Sermon at the Drug Church

god, he’s indifferent and nobody cares

Drug Church’s 2018 album Cheer fucking rips. The album is the first Drug Church I’ve ever heard and I’m blown away. The hooks are sharp. The vocals are raw. And the cohesive world the album paints is real and dark. The album presents a series of portraits of the way life screws people over, their mistakes worsen the situation, and the reactions to the these twin vises: self-destruction or authoritarian tendencies.

“Grubby” opens the album and the first couplet sets the tone of the next 30 minutes: “two months behind on rent now/smile broad and they forgive you.” This song outlines the thematic basis for the world of Cheer: life is hard and we’re fucking up trying to scrape by. “Strong References” continues this theme and pits a cheery, melodic open against heavy guitars as the song draws on. Scraping by is again depicted in lyrics about undressing and the singalong refrain, “I was young and needed the money.”

The album dips into a series of songs about depression and coping with it, which feature some of the most heavy-hitting lyrics but less impactful instrumentation. “Avoidarama” has some of the most cleaned-up vocals on the album (a misfire, I think) but that’s somewhat counterbalanced by brutal lyrics about depression and avoiding friends that want to reconnect. “Dollar Story” depicts a depressed life in a grimy apartment and the narrator’s “high risk” outbursts to cope.

Cheer comes up out of that musical slump with “Unlicensed Guidance Counselor.” The song describes how the momentum of small mistakes can build into near-suicidal self-destructive impulses and the so-true-it-hurts refrain, “If you live long enough/you’ll do something wrong enough/that you’ll feel shame enough/to say enough’s enough.” (God damn!)

“Weed Pin” tells a story of benevolent fuckups still leading to the same failure that the malevolent mistakes “Guidance Counselor” did. A new employee makes a crucial error at their job and after being fired realizes it’s “hard to choose a career when you’re bad at everything.” “Weed Pin” is in the bottom half of the album for me–mostly because musically it’s a bit boring–but the line “fuck you at 12:50 an hour” SLAPS. It also goes great with the track’s earlier “pay shit rates, get shit labor.”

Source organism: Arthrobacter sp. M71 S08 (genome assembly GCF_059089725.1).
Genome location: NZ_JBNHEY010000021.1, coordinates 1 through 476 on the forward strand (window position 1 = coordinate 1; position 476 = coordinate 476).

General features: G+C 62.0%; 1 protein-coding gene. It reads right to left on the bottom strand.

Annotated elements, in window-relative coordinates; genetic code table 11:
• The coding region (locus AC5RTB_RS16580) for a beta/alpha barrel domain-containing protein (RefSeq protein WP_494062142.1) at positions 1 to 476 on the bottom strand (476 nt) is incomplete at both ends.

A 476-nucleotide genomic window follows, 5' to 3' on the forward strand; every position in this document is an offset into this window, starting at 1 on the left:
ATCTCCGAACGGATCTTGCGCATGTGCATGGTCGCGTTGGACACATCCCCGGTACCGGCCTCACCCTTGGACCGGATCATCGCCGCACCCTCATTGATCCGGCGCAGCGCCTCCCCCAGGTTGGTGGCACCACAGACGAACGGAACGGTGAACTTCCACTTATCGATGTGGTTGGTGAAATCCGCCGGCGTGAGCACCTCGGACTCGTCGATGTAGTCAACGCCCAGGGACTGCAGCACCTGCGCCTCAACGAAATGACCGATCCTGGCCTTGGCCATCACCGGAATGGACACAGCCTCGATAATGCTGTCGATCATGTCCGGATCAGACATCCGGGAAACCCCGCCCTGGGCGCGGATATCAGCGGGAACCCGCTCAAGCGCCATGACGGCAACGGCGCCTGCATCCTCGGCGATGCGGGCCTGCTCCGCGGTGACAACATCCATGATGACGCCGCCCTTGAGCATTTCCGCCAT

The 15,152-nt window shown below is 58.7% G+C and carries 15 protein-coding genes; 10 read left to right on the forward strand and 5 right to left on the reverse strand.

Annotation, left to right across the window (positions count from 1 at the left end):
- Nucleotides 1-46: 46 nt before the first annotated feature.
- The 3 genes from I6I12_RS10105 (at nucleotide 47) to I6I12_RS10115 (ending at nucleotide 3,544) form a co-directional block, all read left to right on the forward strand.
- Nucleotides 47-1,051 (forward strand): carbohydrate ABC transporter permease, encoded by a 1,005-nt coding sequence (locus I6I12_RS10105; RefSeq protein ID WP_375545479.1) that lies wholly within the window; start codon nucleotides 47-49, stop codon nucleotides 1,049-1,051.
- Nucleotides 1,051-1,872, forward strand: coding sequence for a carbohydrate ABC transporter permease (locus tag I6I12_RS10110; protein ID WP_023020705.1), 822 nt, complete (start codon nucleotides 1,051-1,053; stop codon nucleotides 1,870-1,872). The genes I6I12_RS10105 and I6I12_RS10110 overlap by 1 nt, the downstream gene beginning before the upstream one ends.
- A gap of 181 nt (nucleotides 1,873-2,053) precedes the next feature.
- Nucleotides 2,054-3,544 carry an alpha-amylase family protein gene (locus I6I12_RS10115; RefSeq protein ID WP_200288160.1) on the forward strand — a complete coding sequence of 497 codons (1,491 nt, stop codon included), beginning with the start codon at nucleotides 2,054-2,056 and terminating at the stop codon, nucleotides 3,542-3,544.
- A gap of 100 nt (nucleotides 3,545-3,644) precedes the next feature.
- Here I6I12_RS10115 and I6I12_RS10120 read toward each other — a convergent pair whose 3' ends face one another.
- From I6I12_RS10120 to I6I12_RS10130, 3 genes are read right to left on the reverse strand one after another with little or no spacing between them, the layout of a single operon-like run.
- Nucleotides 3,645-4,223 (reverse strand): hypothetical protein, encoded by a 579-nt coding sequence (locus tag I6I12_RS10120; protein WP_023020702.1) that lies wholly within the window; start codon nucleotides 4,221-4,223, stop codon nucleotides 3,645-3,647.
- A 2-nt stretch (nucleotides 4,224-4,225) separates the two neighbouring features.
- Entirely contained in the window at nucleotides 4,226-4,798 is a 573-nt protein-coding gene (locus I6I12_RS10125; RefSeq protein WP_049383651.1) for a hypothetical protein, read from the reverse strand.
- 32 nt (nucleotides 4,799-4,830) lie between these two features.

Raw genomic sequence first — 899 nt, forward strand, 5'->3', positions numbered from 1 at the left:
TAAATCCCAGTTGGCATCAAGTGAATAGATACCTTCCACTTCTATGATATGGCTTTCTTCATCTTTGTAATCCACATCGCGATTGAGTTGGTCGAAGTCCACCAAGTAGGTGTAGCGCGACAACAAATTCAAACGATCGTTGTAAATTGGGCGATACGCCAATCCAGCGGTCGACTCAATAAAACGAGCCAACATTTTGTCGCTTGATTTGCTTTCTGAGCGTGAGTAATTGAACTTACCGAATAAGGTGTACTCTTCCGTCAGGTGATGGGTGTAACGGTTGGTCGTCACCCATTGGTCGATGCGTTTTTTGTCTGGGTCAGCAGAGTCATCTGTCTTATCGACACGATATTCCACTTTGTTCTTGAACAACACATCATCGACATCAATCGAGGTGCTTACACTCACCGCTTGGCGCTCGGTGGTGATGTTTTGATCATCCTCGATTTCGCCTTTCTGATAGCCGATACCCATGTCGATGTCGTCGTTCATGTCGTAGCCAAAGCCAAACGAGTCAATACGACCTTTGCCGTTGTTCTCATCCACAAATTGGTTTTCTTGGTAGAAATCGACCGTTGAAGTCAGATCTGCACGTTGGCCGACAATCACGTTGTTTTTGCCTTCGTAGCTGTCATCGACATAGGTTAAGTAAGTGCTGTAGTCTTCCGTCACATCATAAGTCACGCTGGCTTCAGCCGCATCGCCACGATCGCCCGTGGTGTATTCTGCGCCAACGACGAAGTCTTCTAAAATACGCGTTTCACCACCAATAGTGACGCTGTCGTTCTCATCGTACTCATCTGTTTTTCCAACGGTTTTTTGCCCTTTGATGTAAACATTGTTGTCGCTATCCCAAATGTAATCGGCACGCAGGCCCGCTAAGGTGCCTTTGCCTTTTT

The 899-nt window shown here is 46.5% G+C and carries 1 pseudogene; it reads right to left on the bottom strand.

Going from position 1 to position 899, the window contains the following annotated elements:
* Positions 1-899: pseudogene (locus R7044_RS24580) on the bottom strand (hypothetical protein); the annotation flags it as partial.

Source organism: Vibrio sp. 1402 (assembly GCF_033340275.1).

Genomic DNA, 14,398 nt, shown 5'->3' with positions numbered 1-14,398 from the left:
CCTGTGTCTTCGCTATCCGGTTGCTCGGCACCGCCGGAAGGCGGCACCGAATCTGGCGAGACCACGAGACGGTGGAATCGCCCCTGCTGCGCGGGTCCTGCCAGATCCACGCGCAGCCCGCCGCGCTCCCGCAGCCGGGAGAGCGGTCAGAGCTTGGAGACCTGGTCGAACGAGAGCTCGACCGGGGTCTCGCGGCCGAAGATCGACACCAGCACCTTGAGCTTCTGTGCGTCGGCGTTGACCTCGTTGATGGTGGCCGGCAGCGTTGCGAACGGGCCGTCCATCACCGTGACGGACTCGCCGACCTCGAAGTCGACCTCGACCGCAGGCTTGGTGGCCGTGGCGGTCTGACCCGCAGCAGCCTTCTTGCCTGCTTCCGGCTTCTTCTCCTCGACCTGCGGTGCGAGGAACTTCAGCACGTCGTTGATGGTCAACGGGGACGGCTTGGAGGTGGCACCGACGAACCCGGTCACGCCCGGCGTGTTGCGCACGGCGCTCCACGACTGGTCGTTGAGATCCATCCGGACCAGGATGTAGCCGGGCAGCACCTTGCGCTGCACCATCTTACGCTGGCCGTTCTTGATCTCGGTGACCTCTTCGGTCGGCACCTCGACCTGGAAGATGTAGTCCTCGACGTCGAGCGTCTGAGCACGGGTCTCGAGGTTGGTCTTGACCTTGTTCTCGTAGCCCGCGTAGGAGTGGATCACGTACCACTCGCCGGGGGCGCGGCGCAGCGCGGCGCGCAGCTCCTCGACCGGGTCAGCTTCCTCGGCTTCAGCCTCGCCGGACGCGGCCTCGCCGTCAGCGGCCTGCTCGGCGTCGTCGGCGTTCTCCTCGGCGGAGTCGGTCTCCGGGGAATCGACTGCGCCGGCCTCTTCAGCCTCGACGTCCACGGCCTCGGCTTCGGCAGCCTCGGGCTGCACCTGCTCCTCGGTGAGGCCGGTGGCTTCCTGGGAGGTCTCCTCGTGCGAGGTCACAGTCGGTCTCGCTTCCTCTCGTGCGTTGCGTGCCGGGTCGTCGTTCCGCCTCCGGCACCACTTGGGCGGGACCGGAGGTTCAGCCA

“Unlicensed Hall Monitor” is the song that first hooked me into Cheer with those high-energy guitars and supremely topical lyrics. The venom seeping out of the line “telling you how to live” in reference to a dude who chats it up with Klansmen is incredible. In the context of the whole album, “Hall Monitor” is the first look at another response to the dark fates individuals face: not self-destruction, but authoritarianism. This song also ends with the tragically apt refrain, “man it makes me sick to sing this.”

Like “Weed Pin,” “Foam Pit” focuses on another facet of society that drives individuals into a corner: the job market. The song is a quick snapshot of the obsequiousness and self-erasure that’s required to find a job in 2018. And I gotta call out that riff after the hard-hitting line, “at least there’s some self in self-destruction!” That shit is absolutely nasty and I love it.

“Conflict Minded” is probably the grimmest, lowest point of the album, thematically. The narrator is adversarial and in a fighting, destructive mood. It’s pure self-destruction, the other end of the extreme represented in “Hall Monitor.” I’m reminded of the line that ends “Foam Pit” about self-destruction: at least there’s self in it. Halfway through, the song transitions into a guest vocalist crooning about their lack of shame, reinforcing that unapologetic approach of self-destruction with a blast radius.

“Conflict Minded” slides directly into the opening instrumental of “Tillary,” a song slightly less vicious musically but one that shows a lesser version of the authoritarian mindset presented in “Hall Monitor” in which a taste of power can drive a small person to twisting the screws on others just to feel in control.

There’s a line in “Tillary” that ties together some thematic elements of the album pretty nicely: “the brutal truth of the thing/is you need control to feel free.” Faced with a life that they were never in control of due to fate and/or one’s own bad decisions, even a modicum of power is a way of reclaiming some sense of ownership over outcomes. There’s power over others, and there’s the power over self. And power is the only way to feel in control, the only way to distract from the fact that your life is effectively a random series of occurrences with at-best minimal input from you.

Cheer is a raw, brutal album. Musically and lyrically it coalesces thematically into a portrait of the grimness of life. We all make mistakes, and we all are buttressed by the winds of fate. How do we react? In Cheer‘s world, the only response is destruction, either of yourself or of others. It’s an amazing album, and I’m completely enamored with it.